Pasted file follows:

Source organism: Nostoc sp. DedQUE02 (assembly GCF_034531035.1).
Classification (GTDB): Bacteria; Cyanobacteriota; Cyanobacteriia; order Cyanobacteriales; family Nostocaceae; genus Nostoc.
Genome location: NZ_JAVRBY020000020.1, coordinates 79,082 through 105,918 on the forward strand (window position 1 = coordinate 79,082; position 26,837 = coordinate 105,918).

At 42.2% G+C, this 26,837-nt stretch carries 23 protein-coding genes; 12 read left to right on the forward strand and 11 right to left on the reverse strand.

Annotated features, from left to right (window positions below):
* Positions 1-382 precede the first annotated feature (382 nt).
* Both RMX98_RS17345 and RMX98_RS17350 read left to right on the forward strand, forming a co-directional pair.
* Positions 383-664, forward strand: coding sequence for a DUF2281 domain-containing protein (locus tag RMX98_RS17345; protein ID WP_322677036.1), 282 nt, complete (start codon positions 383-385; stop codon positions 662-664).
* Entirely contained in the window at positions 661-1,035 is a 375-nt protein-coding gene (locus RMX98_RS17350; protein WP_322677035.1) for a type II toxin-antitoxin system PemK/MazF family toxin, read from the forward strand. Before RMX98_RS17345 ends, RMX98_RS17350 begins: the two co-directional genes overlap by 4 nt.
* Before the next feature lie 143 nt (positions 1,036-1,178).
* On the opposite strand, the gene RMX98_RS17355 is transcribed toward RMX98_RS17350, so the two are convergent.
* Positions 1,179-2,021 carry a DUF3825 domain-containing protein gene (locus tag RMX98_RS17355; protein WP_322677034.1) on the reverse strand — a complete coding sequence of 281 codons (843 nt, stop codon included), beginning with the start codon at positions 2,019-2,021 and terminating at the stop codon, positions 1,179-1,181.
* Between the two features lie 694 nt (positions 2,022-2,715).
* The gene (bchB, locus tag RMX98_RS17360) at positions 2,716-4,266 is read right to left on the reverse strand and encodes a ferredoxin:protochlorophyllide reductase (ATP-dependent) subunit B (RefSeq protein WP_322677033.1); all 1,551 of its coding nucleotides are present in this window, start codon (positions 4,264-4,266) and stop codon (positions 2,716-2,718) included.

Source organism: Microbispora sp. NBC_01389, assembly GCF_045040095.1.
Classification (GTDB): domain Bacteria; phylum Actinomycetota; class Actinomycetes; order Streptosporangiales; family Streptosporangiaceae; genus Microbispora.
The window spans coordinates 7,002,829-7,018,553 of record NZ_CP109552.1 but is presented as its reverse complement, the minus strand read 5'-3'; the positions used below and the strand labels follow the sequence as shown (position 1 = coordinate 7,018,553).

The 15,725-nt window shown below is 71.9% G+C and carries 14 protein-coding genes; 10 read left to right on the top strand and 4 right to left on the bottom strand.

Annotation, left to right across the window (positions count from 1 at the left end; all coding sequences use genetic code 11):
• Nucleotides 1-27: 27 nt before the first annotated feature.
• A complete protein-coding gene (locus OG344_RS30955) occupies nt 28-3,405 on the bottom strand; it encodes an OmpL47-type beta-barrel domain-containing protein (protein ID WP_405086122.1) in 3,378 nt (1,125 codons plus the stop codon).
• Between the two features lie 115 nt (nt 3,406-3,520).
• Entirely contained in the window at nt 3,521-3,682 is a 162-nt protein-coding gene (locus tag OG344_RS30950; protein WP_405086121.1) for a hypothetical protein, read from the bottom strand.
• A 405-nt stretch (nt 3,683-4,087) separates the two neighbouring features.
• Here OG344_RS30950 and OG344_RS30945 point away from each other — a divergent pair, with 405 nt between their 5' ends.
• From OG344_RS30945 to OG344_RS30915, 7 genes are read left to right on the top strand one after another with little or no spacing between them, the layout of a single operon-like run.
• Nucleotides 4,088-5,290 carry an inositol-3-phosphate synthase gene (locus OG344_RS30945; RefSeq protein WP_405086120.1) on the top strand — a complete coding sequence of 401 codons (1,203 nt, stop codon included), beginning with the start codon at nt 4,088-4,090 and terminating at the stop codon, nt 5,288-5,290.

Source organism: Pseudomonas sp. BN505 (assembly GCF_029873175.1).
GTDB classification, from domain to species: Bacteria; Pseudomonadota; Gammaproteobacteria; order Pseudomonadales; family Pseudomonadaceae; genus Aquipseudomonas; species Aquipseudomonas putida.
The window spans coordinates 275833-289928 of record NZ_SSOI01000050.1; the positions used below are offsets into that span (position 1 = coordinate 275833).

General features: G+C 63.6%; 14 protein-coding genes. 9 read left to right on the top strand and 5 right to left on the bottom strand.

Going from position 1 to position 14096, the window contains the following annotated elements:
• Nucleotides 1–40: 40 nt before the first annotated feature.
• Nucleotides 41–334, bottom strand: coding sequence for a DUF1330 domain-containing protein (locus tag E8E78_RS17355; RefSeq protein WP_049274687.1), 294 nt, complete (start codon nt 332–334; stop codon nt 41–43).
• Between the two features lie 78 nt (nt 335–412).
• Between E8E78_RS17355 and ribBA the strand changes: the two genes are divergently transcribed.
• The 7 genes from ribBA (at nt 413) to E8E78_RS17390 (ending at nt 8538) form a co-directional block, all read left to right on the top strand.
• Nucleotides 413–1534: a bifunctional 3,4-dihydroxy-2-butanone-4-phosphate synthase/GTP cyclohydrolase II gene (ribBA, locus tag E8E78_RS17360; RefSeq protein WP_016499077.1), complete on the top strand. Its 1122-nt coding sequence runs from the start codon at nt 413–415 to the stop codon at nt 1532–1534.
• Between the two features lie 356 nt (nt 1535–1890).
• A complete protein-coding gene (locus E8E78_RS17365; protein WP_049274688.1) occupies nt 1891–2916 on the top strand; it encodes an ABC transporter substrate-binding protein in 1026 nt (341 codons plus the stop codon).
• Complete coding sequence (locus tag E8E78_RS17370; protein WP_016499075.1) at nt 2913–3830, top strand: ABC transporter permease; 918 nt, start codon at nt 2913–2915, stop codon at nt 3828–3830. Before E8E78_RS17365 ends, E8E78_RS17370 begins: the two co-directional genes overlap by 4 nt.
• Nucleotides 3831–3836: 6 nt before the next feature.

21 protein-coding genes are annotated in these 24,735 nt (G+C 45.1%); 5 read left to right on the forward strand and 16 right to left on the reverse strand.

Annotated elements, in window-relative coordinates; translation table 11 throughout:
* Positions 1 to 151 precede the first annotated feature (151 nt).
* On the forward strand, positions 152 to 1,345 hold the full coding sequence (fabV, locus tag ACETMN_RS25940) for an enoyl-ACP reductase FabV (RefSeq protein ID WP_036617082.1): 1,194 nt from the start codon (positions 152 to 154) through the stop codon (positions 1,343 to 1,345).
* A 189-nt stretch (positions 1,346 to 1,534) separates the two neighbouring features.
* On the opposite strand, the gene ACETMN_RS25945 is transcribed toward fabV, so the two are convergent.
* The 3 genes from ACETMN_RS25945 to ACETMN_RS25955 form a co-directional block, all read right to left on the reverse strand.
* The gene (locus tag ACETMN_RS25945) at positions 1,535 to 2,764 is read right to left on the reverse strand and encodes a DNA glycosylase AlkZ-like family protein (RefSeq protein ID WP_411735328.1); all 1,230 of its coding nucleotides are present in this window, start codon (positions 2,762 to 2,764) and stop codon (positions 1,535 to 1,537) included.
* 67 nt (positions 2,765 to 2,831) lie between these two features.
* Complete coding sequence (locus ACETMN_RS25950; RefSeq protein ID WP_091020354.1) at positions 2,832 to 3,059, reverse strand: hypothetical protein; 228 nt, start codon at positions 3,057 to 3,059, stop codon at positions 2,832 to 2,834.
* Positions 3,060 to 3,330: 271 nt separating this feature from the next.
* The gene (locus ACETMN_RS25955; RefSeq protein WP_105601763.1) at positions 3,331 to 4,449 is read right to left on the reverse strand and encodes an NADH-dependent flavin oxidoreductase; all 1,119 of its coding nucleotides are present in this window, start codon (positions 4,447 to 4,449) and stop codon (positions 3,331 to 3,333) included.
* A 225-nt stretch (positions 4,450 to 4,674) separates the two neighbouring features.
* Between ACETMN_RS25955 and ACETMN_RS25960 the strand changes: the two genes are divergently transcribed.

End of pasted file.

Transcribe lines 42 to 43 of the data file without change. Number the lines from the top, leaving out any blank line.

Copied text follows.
• Nucleotides 3831–3836: 6 nt before the next feature.

21 protein-coding genes are annotated in these 24,735 nt (G+C 45.1%); 5 read left to right on the forward strand and 16 right to left on the reverse strand.